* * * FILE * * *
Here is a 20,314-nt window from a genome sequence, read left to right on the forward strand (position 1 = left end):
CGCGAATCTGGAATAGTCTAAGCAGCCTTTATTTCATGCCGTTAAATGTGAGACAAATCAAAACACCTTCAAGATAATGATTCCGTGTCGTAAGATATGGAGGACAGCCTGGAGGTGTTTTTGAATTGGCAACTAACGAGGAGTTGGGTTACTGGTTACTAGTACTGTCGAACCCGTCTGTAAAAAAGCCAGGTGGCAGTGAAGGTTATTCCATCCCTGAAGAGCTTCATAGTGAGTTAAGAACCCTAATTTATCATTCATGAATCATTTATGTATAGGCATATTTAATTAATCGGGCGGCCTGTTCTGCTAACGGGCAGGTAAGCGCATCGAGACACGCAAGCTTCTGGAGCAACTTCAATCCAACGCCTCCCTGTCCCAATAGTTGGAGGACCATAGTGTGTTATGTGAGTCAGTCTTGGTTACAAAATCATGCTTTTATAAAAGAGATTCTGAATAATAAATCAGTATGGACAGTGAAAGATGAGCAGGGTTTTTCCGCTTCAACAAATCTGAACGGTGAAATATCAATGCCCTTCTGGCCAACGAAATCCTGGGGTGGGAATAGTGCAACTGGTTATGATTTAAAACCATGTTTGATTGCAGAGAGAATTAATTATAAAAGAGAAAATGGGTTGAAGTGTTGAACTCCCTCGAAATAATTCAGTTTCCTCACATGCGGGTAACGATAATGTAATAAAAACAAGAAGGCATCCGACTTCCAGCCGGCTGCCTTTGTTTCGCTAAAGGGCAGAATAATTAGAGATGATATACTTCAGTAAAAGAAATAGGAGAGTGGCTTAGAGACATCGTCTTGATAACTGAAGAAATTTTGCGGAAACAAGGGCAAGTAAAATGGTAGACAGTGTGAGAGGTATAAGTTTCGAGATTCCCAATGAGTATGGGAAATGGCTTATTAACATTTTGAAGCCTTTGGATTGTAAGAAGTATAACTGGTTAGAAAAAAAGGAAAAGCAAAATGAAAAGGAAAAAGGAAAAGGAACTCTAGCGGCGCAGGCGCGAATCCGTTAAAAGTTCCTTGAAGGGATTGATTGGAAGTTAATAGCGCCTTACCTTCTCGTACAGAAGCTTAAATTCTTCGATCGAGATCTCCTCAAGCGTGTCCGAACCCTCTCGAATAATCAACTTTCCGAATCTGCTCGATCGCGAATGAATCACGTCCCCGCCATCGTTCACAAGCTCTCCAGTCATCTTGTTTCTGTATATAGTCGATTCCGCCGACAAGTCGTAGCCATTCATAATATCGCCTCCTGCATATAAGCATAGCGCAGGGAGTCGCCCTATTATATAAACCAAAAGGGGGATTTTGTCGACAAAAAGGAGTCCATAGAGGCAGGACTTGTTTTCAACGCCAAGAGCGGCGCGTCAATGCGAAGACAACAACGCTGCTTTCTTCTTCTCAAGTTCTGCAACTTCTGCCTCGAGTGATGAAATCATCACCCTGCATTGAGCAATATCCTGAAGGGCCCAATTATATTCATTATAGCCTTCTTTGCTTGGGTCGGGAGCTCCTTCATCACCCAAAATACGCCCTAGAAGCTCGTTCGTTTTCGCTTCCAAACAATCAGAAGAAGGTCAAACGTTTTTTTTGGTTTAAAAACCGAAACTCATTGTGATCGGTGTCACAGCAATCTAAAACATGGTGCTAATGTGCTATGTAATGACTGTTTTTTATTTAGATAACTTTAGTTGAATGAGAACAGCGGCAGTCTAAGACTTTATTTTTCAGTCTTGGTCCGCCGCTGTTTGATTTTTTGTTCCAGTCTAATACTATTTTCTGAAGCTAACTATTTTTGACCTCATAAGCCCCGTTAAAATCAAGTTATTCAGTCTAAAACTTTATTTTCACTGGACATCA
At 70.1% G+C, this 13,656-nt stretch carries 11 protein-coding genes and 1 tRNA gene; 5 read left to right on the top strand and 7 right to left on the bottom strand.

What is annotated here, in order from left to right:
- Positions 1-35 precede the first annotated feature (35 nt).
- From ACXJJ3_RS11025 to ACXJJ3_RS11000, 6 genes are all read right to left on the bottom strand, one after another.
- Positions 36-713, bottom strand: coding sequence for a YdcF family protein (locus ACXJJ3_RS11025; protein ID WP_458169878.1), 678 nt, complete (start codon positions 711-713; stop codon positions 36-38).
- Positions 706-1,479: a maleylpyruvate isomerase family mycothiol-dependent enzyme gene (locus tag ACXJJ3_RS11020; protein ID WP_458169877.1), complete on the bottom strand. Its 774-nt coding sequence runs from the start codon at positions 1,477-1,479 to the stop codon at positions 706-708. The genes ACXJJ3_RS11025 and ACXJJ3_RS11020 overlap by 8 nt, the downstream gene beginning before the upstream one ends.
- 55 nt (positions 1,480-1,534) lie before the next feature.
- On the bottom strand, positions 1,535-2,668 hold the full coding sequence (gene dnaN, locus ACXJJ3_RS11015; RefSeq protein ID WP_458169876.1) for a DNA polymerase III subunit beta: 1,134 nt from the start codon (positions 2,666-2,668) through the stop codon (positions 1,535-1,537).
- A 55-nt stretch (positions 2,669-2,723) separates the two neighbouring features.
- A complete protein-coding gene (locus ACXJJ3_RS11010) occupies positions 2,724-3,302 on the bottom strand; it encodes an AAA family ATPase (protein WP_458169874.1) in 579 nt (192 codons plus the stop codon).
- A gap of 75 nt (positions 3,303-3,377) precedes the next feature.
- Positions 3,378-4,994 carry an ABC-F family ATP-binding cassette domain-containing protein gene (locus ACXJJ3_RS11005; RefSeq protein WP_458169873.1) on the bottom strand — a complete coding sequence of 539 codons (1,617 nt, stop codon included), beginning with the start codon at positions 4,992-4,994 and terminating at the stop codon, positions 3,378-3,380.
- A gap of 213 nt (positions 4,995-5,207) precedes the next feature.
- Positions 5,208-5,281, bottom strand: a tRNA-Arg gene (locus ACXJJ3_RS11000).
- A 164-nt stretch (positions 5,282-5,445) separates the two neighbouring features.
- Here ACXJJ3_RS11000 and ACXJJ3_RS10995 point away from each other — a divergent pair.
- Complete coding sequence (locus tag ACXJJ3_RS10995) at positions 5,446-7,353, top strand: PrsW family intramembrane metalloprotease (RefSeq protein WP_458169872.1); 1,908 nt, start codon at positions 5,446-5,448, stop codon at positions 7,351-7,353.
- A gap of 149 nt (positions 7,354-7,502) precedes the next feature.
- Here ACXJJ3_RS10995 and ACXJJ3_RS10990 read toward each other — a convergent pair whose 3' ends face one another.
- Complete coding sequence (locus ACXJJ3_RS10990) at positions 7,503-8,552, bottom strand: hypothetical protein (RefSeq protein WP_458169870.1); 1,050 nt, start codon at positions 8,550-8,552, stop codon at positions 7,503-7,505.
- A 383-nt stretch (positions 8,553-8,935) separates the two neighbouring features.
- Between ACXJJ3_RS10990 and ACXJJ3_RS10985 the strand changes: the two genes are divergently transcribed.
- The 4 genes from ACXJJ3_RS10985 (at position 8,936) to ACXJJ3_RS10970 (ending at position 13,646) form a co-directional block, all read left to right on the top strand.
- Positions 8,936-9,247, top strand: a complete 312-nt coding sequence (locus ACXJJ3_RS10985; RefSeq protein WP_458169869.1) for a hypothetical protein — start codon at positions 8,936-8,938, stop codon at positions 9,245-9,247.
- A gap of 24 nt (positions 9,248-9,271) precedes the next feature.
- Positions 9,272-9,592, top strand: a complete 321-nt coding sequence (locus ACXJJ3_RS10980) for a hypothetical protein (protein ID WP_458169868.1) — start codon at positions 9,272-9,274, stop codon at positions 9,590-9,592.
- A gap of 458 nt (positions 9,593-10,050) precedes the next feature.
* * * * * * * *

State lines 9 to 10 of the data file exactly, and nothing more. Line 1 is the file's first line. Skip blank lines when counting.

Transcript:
- 55 nt (positions 1,480-1,534) lie before the next feature.
- On the bottom strand, positions 1,535-2,668 hold the full coding sequence (gene dnaN, locus ACXJJ3_RS11015; RefSeq protein ID WP_458169876.1) for a DNA polymerase III subunit beta: 1,134 nt from the start codon (positions 2,666-2,668) through the stop codon (positions 1,535-1,537).